Businessman John Brunner (R) announced his long-awaited bid for Senate in Missouri today.
Framing himself as an outsider to the broken ways of Washington, D.C., and contrasting his business background with the political pedigree of his two GOP primary opponents — former state Treasurer Sarah Steelman and six-term Rep. Todd Akin — and Sen.Claire McCaskill (D).
"I came to realize, like many of you, that career politicians, with political experience alone, are unable to restore the American dream," he said in his announcement speech. "They have no answers and have lost their way because they have no-real world experience to guide them. We simply cannot afford to continue to re-elect these same people and hope for change."
Brunner, the chairman of pharmaceutical and personal-care product manufacturer Vi-Jon, is a potential self-funder. In April, when the idea of a Brunner candidacy was first floated, he told the Associated Press: "If I believe in myself, I'd make a contribution and hope that others feel the same way."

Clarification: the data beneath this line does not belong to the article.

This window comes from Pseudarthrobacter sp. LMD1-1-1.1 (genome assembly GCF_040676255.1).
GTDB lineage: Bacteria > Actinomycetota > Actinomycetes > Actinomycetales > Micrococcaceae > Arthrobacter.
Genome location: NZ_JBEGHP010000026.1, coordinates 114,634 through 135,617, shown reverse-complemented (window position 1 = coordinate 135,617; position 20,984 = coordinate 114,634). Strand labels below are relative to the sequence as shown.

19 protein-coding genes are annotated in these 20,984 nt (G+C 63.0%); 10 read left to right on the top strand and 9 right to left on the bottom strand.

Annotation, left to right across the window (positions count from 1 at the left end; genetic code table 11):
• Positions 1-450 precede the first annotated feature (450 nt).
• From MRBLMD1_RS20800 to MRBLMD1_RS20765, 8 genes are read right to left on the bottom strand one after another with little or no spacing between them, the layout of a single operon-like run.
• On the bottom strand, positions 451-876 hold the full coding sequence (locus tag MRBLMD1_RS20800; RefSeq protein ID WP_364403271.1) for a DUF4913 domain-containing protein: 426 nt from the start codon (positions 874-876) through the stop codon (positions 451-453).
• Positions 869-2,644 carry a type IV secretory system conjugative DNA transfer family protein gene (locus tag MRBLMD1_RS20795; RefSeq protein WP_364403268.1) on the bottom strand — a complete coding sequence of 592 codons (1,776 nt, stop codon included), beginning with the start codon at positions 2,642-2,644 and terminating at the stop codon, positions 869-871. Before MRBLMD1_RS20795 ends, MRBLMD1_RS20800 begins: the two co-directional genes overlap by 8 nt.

The long incubation period of his potential campaign led the Missouri Democratic Party to file a complaint with the Federal Election Commission against Brunner, alleging he skirted campaign finance law.
Brunner emphasized in his speech that his effort was not a flight of fancy, but a serious campaign.
"With this announcement today, I am once again in the arena. In fact, I am all in," he said. "I promise you that I will lead a full-scale campaign. I will take our cause to every corner of the great state of Missouri."
But at least one of his opponents had a message for him that they were all in, too. Steelman welcomed Brunner to the race on Twitter, writing, "the water is fine." But she added a potent hastag:"#bringit."
Roll Calls rates the Missouri Senate race a Tossup.
Terri Henderson, 6, center, whose mother is El Salvador, attends a rally with members of Congress at Union Station's Columbus Circle to announce the Restore Opportunity, Strengthen, and Improve the Economy (ROSIE) Act on July 29, 2014. The legislation provides incentives for government contractors to pay a living wage and other benefits that would help low-income workers.